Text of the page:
The Sweepstakes Races, a.k.a. Buggy, celebrates 100+ years this spring. The buggy races, which started in 1920 as the Inter-Fraternity Push Mobile Races, have become legendary to the CMU experience and synonymous with Spring Carnival. Since the first Campus Week, when “chariots” were built to race around campus, student groups have been working year-round, using their engineering and design skills, to build, modify and refine an aerodynamic, torpedo-like vessel they call a “buggy.”
The buggies are pushed by a team of five pushers and steered by drivers often less than 5 feet, 3 inches tall, who lay prone, strapped inside the three-wheeled carbon fiber tube. The buggy is pushed up Hills 1 and 2 of Tech Street, roll freely — up to nearly 40 miles per hour— down and around Schenley Drive to the hard, right-hand turn on Frew Street, known as the “chute.” From there, they are pushed up Hills 3, 4, and 5 to complete the 0.84-mile, or 4,418-feet course. The winner is determined by the fastest time across the finish line.
Ten teams and more than 35 buggies will be rolling this year and several special activities have been planned to celebrate 100+ years of the tradition. Faculty from the Mellon College of Science and College of Engineering, and several housefellows are planning to participate in an exhibition race. Alumni from Phi Kappa Theta’s first Sweepstakes win 50 years ago will be attending to celebrate their golden anniversary. Their championship buggy from that year, “Streak,” will be on display. A Buggy100+ group photo will be taken on Hill 1 after the races Saturday morning.
“I’m so excited to see Race Day come back,” said Sweepstakes Chair Frank Li, a senior business administration and mathematical sciences major. “Race Day is the pinnacle of the school year. The crowd brings so much energy and the teams work so hard. Great stories are made at Race Day.”
Li thanked the Buggy Alumni Association for their “extremely helpful and enthusiastic support in planning activities, giving guidance and promoting Buggy across the CMU community.”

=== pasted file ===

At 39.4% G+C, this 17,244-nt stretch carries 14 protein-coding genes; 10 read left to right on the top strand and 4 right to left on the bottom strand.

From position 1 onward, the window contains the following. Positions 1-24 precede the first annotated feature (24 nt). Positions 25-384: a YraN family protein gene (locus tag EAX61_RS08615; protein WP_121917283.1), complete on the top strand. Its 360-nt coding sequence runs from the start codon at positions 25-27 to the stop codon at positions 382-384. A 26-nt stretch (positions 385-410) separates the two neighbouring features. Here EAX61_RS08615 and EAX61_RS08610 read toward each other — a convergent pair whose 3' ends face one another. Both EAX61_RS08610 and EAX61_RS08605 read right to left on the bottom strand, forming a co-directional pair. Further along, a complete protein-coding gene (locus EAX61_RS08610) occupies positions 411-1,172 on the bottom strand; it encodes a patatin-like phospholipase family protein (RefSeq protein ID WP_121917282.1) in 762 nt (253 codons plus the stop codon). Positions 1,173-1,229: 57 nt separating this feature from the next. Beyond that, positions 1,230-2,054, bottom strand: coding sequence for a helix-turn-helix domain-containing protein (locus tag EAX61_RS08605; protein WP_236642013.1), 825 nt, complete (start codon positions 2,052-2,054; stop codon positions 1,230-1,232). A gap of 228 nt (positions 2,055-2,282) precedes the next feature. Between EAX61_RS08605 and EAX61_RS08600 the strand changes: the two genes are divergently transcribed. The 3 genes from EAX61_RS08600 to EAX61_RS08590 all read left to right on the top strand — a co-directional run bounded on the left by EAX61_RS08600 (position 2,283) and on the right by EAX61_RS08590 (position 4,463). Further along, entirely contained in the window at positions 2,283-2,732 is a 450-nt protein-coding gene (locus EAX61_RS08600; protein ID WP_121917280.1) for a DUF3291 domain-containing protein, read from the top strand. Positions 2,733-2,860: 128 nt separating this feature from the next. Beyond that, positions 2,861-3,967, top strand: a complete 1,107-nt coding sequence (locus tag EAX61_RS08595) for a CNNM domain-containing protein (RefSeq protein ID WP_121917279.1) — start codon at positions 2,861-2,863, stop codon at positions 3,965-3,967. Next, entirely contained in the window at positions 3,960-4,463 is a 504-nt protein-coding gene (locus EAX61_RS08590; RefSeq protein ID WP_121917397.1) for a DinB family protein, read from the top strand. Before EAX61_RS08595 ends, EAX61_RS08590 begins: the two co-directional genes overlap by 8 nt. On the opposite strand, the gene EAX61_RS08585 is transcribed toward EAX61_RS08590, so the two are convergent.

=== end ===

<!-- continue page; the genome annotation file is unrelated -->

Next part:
The Midway has games, food, rides and entertainment.
The Mobot Races will be at noon, Friday, in front of Wean Hall.
Another Spring Carnival icon is Booth, elaborate small-house-like structures beautifully built by student organizations. Each of the 18 booths this year follow the Spring Carnival theme — Ad Astra. Several sorority, fraternities and independent student groups are participating. Sorority booths include “Zodiac Signs” by Alpha Phi, “Yellow Submarine” by Kappa Kappa Gamma and “Space Buddies” by Delta Delta Delta. Fraternity booths include “Space Invaders” by Alpha Epsilon Pi, “The Martian” by Phi Delta Theta and “Super Mario Galaxy” by Delta Tau Delta.
Booths by independent student groups include “NASA” by Alpha Phi Omega, “Percy Jackson & Olympians” by Fringe, and “Black Panther” by Spirit.
Six doghouse booths are back after a successful debut last year. Sheikh said the smaller doghouse booths give all student groups the opportunity to participate.
“Booth is the most creative and unique part of carnival,” he said. “It’s always exciting to see how it changes from year to year. I’m very excited to see how the booths turn out this year.
“I’m also super excited to see the return of Sweepstakes for Buggy 100+,” Sheikh said. “There’s a lot of energy and excitement around Buggy.”
Spring Carnival officially begins at 3 p.m., April 7 with the Midway Opening Ceremony. See the full schedule, and/or download the CMU Events App.